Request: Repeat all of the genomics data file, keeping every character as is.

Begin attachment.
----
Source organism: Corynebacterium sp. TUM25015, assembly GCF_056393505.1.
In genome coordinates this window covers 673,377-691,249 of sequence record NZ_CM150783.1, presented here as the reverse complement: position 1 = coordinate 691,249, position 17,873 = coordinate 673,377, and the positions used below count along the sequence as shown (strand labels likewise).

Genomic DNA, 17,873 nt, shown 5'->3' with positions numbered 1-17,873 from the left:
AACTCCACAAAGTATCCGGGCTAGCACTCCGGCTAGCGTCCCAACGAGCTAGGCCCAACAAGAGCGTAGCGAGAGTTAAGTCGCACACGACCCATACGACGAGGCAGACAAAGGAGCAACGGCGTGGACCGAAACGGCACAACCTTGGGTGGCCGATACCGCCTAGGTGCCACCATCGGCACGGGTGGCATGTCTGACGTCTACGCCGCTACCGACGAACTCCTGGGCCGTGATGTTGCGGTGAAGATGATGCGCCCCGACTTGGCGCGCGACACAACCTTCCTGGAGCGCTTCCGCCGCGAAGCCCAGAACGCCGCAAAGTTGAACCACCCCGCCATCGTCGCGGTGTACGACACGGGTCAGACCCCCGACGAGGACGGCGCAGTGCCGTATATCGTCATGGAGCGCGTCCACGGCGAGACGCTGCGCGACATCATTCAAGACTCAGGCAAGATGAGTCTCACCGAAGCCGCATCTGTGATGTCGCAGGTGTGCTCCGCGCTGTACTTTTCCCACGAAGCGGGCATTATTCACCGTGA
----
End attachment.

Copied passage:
Source organism: Corynebacterium sp. TUM25015, assembly GCF_056393505.1.
In genome coordinates this window covers 673,377-691,249 of sequence record NZ_CM150783.1, presented here as the reverse complement: position 1 = coordinate 691,249, position 17,873 = coordinate 673,377, and the positions used below count along the sequence as shown (strand labels likewise).

Genomic DNA, 17,873 nt, shown 5'->3' with positions numbered 1-17,873 from the left:
AACTCCACAAAGTATCCGGGCTAGCACTCCGGCTAGCGTCCCAACGAGCTAGGCCCAACAAGAGCGTAGCGAGAGTTAAGTCGCACACGACCCATACGACGAGGCAGACAAAGGAGCAACGGCGTGGACCGAAACGGCACAACCTTGGGTGGCCGATACCGCCTAGGTGCCACCATCGGCACGGGTGGCATGTCTGACGTCTACGCCGCTACCGACGAACTCCTGGGCCGTGATGTTGCGGTGAAGATGATGCGCCCCGACTTGGCGCGCGACACAACCTTCCTGGAGCGCTTCCGCCGCGAAGCCCAGAACGCCGCAAAGTTGAACCACCCCGCCATCGTCGCGGTGTACGACACGGGTCAGACCCCCGACGAGGACGGCGCAGTGCCGTATATCGTCATGGAGCGCGTCCACGGCGAGACGCTGCGCGACATCATTCAAGACTCAGGCAAGATGAGTCTCACCGAAGCCGCATCTGTGATGTCGCAGGTGTGCTCCGCGCTGTACTTTTCCCACGAAGCGGGCATTATTCACCGTGA